Because this is a "private" space and the existing fixtures and tile are so neautral you can really go with an color you like.  I always like to add a bit of drama to less lived in, smaller spaces such as the powder room...i'd stay away from greens and go with something a bit less expected.  What color do you love but are a little afraid of--that is the color you should do:)  Maybe a persimmon or turquoise...However, if you are concerned about resale, perhaps you go with something more neutral like a navy, chocolate brown, latte, slate grey. Hope that helps!

 

Hi Jura, Not sure if this if the right place to ask, but we've got some beautiful and truly unique properties all over the world that we'd love for you to feature. We're based in the UK so I was just wondering the best way to go about this? Many thanks. Rhianna

If you have any in DC, send photos our way! Thanks.

Posting early, hope you can take this question! An oriental rug store near my is going out of business. It has been here for 40 years and I'd like to stop in a look around, but I know the quality runs the gamut. Is there anything I should look for in order to be a little more informed before I go in? Thanks.

sure!  Hand knotted as opposed to machine made will absolutely yeild better quaility and long term wear.  For a more authentic look consider vegetable dyed rugs.  also, I LOVE vintage and antique rugs--they have great character and offer a little bit of history to their space

You guys are a great resource! I am constantly looking for pedastals or cubes on which to display sculpture, vases, of flowers, etc. One often finds ornate doric or corinthian columns in the craft stores, but I would prefer simple sided cubes. Short of making them myself (I am not handy) or hiring a carpenter, does anyone know of a place where I can find some new or used? Thanks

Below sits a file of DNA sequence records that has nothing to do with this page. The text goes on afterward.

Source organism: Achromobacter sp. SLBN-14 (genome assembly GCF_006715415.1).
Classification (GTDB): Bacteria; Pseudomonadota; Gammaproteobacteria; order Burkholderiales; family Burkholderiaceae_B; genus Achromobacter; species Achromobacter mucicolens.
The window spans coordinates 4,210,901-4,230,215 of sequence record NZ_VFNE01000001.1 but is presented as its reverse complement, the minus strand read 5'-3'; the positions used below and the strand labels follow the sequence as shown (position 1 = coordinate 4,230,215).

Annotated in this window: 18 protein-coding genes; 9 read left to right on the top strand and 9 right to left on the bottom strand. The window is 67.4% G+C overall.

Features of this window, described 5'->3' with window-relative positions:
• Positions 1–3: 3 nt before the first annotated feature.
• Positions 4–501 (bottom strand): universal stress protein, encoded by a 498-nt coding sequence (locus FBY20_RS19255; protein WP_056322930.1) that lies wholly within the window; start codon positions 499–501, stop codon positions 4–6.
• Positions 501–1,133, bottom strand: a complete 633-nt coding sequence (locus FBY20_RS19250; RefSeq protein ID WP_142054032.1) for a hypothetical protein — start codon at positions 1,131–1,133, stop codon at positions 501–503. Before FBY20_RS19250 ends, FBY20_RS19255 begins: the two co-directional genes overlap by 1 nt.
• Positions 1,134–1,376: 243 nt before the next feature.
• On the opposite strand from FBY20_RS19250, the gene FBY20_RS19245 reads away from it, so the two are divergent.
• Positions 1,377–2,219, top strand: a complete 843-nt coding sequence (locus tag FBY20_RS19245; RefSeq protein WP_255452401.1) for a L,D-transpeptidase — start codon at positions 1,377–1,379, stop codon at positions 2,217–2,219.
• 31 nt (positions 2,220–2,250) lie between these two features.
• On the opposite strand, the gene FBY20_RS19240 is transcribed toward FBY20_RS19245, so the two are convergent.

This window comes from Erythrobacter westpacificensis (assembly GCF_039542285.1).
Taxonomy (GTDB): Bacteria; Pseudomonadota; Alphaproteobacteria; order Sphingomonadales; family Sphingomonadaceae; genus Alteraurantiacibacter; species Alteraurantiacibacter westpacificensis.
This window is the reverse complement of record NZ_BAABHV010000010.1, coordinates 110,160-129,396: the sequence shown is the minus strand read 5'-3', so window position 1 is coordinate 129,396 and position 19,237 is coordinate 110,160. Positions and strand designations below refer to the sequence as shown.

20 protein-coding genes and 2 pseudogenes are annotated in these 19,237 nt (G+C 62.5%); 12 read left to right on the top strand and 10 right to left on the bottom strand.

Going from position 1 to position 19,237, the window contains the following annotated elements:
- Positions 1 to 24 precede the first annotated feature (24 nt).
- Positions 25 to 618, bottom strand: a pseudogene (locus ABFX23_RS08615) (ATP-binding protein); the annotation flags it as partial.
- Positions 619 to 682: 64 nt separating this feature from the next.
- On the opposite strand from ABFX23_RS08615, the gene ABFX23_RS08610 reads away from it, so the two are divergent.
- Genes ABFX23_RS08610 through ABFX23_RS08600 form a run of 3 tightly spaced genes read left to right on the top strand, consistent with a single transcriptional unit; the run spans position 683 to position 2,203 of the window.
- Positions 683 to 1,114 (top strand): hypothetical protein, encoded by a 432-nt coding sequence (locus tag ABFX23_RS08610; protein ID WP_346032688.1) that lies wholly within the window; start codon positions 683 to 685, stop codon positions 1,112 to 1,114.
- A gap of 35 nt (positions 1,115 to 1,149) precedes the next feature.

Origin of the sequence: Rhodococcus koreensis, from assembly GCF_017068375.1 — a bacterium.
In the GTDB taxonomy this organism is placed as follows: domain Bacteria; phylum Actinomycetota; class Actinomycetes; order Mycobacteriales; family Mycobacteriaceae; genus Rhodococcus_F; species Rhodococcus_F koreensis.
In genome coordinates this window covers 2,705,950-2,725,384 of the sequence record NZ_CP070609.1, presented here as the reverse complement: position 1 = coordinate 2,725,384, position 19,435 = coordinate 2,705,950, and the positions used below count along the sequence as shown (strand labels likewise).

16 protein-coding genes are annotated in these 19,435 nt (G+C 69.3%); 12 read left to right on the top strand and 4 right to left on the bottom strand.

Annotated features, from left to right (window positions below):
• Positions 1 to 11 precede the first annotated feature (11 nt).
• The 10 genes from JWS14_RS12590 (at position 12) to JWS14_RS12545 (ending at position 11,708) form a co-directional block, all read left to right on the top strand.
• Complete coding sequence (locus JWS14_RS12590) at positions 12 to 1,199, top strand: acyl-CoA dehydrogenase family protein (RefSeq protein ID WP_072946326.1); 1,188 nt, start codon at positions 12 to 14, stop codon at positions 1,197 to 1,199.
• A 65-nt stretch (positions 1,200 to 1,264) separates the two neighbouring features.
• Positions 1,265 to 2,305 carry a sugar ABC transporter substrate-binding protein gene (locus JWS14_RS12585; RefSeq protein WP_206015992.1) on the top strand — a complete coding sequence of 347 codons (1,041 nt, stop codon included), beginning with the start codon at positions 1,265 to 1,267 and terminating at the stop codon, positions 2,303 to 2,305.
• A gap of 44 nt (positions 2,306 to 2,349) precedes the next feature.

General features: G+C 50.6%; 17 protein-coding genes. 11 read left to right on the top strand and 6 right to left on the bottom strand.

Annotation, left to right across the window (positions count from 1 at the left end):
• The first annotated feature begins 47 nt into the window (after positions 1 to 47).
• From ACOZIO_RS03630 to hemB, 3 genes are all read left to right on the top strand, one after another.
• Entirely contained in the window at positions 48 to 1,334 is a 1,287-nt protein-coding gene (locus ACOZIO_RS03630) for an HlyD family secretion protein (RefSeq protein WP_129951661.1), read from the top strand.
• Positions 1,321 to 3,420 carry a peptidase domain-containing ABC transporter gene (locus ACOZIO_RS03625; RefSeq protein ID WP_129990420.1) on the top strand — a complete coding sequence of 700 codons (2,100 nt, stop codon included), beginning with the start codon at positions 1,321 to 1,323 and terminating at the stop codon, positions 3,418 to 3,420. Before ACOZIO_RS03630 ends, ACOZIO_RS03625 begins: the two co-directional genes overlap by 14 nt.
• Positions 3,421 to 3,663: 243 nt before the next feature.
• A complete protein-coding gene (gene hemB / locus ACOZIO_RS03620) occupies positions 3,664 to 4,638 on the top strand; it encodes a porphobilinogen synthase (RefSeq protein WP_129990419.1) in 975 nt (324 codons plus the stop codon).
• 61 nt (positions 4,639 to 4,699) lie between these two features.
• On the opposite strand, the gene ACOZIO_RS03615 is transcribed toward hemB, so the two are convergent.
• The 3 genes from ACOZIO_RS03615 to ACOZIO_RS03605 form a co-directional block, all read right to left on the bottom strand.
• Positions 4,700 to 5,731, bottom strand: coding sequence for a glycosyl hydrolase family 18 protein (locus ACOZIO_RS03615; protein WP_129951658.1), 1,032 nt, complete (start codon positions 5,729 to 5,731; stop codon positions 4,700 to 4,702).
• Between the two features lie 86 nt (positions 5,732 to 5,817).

Have you tried salvage stores? I know Caravati's in Richmond is very good.  Second Chance in Baltimore is good. You might try Great Stuff by Paul in Frederick.

is BM's Gentleman's Gray. I believe it was used in one of the theatre renovations recently at the Kennedy Center. We repainted my teenage son's bedroom in this color as he insisted on navy, but some were just too harsh and cold for a bedroom. (I think the wrong navy can feel very cold.) This one has a touch of green and gray and easily blends with red, mustard, chartreuse, tan, grey . . . you name it. It's a gorgeous color.

Thanks.

I am looking for suggestions for a pale blue and lavender mix for the walls of my fairly large master bedroom (i find that color scheme relaxing and it matches my decor) plus an off white/cream for the molding and window trim. The biggest dilemna, though, is the cathedral ceiling. Should it be the same color as the walls or an even ligher version of the wall color? Thank you.